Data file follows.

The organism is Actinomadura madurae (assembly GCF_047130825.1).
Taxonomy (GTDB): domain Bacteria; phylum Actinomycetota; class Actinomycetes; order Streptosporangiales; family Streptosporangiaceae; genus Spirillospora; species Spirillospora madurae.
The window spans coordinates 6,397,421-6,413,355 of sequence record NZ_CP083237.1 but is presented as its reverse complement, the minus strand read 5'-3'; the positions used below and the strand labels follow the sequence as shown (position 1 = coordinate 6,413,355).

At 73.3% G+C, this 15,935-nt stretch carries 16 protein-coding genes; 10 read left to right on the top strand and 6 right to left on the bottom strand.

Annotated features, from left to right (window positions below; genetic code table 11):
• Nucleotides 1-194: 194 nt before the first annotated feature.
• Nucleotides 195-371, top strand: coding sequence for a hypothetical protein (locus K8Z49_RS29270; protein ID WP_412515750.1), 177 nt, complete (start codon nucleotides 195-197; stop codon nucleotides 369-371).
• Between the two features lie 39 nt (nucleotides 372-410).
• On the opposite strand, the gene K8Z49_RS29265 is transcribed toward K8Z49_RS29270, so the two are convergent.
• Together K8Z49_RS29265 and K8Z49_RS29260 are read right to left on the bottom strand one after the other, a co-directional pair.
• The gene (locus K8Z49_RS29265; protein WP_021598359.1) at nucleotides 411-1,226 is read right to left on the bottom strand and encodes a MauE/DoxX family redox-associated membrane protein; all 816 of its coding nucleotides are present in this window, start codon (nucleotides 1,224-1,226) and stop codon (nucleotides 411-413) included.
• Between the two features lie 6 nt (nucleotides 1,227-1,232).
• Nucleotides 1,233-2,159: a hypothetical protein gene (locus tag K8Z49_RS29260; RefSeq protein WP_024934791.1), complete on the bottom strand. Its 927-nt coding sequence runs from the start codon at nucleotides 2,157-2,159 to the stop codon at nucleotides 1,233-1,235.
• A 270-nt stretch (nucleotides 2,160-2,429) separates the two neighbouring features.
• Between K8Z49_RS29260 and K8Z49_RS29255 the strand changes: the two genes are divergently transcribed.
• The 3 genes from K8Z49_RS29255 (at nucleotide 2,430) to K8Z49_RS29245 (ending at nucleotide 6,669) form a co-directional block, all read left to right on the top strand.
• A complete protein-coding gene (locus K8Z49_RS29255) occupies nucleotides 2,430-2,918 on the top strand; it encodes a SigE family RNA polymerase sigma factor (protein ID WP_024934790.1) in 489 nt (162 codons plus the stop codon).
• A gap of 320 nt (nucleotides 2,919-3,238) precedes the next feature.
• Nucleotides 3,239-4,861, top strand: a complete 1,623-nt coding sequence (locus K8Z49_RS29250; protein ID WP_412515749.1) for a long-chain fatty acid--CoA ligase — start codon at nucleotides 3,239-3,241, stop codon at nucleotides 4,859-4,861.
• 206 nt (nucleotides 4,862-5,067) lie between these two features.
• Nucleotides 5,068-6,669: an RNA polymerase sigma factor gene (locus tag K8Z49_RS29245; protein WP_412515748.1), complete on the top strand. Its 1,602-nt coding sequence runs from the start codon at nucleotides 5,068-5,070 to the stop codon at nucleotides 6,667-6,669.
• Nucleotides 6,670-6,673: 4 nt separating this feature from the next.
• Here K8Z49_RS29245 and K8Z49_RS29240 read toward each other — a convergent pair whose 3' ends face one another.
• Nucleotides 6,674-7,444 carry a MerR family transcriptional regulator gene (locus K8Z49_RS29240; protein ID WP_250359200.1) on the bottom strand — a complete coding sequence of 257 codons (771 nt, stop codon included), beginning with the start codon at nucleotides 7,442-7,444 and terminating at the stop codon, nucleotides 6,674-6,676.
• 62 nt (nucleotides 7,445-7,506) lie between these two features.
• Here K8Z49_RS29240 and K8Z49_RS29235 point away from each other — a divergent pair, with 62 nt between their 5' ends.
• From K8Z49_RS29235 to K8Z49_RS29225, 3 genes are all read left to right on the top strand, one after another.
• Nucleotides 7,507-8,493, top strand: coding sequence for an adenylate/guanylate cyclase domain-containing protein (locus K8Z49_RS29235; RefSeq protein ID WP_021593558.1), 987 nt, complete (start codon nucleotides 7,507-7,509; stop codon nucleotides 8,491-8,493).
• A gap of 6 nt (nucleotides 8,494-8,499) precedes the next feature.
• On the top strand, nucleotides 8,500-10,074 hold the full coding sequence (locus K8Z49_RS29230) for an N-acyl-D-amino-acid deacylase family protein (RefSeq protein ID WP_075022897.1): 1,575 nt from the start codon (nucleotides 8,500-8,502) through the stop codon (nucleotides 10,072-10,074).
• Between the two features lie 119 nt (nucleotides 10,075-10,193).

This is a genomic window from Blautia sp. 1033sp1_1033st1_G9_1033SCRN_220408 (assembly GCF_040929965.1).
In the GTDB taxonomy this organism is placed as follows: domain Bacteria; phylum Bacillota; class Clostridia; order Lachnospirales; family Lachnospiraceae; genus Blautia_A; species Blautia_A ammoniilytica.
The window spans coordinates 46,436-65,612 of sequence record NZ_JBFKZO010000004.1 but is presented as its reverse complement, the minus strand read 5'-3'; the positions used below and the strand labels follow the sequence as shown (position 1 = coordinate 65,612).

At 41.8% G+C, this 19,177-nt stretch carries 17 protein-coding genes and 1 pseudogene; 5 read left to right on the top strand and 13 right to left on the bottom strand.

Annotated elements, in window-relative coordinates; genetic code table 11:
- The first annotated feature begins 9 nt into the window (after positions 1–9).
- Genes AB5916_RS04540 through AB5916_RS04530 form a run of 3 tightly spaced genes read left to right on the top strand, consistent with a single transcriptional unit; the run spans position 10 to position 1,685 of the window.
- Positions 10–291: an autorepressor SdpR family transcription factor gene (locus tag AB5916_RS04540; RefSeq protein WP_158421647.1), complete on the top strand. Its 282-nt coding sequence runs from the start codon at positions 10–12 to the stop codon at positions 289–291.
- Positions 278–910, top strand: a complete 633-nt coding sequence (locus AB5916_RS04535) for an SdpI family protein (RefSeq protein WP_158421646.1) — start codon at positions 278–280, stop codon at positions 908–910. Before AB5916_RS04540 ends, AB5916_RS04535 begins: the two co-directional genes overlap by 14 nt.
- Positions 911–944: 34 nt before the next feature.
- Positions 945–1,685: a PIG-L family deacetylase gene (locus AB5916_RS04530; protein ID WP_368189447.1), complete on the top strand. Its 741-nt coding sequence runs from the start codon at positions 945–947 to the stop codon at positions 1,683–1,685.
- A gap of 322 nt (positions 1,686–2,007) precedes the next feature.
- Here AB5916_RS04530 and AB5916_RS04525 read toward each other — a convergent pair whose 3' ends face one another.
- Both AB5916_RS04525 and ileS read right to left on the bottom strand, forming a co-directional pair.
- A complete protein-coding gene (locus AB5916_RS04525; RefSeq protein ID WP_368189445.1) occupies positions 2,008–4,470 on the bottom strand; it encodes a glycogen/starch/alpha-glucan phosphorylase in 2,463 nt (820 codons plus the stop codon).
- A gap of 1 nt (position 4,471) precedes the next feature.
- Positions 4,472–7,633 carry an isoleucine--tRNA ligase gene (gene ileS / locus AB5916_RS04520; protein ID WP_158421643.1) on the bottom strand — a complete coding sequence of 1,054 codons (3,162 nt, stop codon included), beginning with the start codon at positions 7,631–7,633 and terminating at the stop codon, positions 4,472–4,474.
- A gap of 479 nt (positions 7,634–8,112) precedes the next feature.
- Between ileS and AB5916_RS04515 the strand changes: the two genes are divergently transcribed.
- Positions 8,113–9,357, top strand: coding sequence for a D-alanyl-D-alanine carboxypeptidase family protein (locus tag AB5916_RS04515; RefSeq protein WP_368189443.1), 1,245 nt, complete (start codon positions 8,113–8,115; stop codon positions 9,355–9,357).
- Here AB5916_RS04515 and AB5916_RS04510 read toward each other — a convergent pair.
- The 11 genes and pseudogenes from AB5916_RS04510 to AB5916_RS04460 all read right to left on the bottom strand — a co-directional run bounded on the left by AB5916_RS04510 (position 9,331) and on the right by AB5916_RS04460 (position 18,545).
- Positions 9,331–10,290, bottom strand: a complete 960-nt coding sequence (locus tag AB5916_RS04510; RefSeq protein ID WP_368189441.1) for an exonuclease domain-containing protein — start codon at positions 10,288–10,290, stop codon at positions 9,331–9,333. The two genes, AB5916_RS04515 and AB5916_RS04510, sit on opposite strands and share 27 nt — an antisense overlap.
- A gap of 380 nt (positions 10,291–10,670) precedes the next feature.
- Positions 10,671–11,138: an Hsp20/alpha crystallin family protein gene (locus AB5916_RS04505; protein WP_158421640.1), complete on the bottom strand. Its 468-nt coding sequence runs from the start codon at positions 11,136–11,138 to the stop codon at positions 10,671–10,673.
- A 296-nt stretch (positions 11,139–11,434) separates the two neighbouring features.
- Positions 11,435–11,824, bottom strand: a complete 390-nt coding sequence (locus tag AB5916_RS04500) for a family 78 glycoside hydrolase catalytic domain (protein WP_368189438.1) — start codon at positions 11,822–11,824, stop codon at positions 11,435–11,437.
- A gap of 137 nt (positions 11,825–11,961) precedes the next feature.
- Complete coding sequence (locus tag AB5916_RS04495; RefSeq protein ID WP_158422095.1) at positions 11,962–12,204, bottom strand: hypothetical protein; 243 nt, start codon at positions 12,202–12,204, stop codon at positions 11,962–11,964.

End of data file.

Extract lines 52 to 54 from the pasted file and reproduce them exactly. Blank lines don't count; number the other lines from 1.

- Here AB5916_RS04515 and AB5916_RS04510 read toward each other — a convergent pair.
- The 11 genes and pseudogenes from AB5916_RS04510 to AB5916_RS04460 all read right to left on the bottom strand — a co-directional run bounded on the left by AB5916_RS04510 (position 9,331) and on the right by AB5916_RS04460 (position 18,545).
- Positions 9,331–10,290, bottom strand: a complete 960-nt coding sequence (locus tag AB5916_RS04510; RefSeq protein ID WP_368189441.1) for an exonuclease domain-containing protein — start codon at positions 10,288–10,290, stop codon at positions 9,331–9,333. The two genes, AB5916_RS04515 and AB5916_RS04510, sit on opposite strands and share 27 nt — an antisense overlap.